Both you with this book and Pavese tried to bring American literature and authors to Italy, in a period that for Pavese was especially difficult. What was Roth’s relationship with Italy, both with regard to the translations of his books and his personal involvement?
First of all, it is necessary to remember that Italy is the first foreign country where Roth’s books were translated: his first book, Goodbye, Columbus, was published in 1959 in the USA and translated into Italian in 1960. The publisher Valentino Bompiani immediately realized the potential of this young writer, whose books he translated until the 1980s. Roth is often interested in the Italian translations of his books (the mail correspondence with Bompiani tells us, for example, about his requests concerning the translation of his first book), but his direct interventions are limited because he could not speak Italian. A special case is represented by his first bestseller, Portnoy’s Complaint, published by Bompiani in 1970, only one year after his American edition. Their correspondence shows us the reasons behind a troubled publication: worried by the almost sure intervention of censorship, Bompiani tried to convince Roth about the necessity to remove the obscenest parts of the novel; but Roth denied this possibility. So, the book was published in its integral version but was not censored, reaching a huge popularity in Italy, too. In the following years, even when Roth’s books were not particularly appreciated by Italian readers, his books were immediately translated into Italian. After the huge success of American Pastoral, marking a renewed interest in his books, Italian translations and editions multiplied, sometimes with new translations aimed at modernizing the previous ones.
Let’s talk of Pavese. In the book, you wrote that in a 1986 interview Roth declared: “At the end of the 1950s I began reading Pavese”. Moreover, in his book Sabbath’s Theater (1995), the protagonist Mickey Sabbath is contemplating the hypothesis of suicide and mentions, among the artists who committed suicide, Pavese. How can we interpret the relationship between Roth and Pavese, according to your research?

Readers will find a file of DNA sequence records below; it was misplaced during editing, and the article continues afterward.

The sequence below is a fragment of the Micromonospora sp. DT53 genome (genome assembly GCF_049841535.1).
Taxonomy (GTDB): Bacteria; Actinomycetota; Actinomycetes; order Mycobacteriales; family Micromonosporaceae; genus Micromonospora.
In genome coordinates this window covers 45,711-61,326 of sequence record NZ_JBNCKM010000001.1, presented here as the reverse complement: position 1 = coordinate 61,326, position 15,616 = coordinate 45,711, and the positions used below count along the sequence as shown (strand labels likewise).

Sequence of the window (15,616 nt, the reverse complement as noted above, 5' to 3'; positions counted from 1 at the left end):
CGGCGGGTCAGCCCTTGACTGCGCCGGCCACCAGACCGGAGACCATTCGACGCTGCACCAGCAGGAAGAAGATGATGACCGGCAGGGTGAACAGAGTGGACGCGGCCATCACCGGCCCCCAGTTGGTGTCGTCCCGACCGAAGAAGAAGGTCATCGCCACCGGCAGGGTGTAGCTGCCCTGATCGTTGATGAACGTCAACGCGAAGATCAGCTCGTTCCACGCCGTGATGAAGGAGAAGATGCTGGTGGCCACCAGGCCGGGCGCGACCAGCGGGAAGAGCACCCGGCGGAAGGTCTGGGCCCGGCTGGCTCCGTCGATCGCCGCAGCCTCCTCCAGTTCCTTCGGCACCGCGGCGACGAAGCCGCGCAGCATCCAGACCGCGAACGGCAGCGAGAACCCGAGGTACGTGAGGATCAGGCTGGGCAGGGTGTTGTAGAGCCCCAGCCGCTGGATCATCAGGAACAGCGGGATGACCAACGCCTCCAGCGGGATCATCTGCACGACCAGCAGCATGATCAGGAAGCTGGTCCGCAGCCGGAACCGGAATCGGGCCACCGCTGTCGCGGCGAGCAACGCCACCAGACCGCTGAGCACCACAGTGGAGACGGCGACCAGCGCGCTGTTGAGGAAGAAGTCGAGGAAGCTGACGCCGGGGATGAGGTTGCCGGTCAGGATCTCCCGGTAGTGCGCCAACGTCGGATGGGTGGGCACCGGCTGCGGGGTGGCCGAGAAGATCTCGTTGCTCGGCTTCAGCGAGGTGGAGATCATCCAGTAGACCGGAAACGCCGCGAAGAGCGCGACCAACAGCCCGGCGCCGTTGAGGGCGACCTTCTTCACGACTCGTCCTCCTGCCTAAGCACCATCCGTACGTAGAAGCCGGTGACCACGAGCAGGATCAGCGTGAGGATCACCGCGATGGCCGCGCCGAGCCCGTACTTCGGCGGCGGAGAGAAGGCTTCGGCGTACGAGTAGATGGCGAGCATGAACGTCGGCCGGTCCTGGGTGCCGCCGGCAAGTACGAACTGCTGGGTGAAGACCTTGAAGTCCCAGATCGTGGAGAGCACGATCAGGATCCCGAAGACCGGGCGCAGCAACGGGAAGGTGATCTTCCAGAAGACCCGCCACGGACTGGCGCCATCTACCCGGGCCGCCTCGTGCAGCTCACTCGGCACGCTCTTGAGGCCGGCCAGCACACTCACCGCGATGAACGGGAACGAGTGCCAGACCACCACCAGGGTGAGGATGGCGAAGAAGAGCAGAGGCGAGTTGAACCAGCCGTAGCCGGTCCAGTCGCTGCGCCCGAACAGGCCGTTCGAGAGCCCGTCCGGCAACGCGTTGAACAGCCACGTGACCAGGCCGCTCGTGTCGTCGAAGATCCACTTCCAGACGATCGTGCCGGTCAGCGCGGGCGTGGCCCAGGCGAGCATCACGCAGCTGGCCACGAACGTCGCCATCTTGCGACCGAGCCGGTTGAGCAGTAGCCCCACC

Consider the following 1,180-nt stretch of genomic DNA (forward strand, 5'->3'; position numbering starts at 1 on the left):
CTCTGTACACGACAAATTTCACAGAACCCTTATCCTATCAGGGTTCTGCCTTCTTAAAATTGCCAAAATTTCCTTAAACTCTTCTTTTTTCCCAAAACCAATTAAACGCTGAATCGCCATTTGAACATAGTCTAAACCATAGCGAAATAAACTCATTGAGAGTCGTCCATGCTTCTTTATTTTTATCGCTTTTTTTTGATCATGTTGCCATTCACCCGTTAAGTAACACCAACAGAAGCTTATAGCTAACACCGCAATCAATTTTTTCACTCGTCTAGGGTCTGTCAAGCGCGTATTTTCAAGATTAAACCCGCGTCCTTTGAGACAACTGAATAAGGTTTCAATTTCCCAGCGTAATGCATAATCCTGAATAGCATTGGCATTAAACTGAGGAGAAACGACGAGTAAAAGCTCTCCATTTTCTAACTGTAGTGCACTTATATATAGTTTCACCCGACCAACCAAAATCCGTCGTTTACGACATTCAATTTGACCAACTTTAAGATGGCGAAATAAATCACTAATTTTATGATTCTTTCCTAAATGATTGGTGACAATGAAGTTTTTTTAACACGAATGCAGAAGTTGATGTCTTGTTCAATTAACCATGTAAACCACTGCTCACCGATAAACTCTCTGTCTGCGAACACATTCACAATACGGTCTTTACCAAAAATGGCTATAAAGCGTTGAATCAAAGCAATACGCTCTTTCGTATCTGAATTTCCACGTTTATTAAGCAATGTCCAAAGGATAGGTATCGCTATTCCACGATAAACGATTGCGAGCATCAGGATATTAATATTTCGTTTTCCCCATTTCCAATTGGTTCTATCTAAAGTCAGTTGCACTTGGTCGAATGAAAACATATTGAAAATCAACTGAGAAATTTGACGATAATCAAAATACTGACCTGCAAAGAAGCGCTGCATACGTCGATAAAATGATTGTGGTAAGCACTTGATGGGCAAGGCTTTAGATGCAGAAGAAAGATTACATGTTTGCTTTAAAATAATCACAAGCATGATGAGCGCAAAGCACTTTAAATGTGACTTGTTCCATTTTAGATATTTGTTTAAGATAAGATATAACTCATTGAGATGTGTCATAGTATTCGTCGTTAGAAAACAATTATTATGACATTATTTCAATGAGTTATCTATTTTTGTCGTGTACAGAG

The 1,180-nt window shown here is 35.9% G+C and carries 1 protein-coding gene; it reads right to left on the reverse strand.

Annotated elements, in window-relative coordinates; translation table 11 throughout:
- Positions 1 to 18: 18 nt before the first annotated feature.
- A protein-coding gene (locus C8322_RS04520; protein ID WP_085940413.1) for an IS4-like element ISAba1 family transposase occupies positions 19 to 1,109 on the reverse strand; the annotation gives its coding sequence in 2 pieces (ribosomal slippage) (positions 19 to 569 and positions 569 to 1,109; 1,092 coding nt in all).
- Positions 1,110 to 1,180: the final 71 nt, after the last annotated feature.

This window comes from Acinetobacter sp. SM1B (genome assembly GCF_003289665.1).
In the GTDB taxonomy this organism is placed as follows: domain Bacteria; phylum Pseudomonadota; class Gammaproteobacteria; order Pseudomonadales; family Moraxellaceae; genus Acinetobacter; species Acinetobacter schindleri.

Philip Roth had been reading Pavese since his youth, but it was in the period he spent in Rome in 1960 that he deepened his knowledge of the Italian literature by reading relevant authors of the 20th century such as Natalia Ginzburg, Giorgio Bassani, Ignazio Silone, Alberto Moravia, Carlo Levi, Giuseppe Tomasi di Lampedusa. Not knowing the language, he read them in translation, of course. An important mediator between Roth and the Italian literature was a friend, whom Roth met during his period in Rome: the translator Ben Johnson who, in his career, has worked on Pavese, too. Between the 1980s and the 1990s, Roth often focused on suicide as a literary topic: for instance, in the novel Sabbath’s Theater in which the protagonist wonders whether artistic prominence and the choice of taking one’s life might be related. In this context, Pavese inevitably became part of the reflections of the writer together with other admired figures who all chose to take their own life. Of course, among them, Primo Levi occupies one of the most relevant places: his suicide was a real shock for Roth.
In the book you mentioned that in Roth’s catalogue of books, donated to the Newark Public Library, there are some books by Pavese. Which are these books? How could they be approached to study the relationship between Roth and Pavese?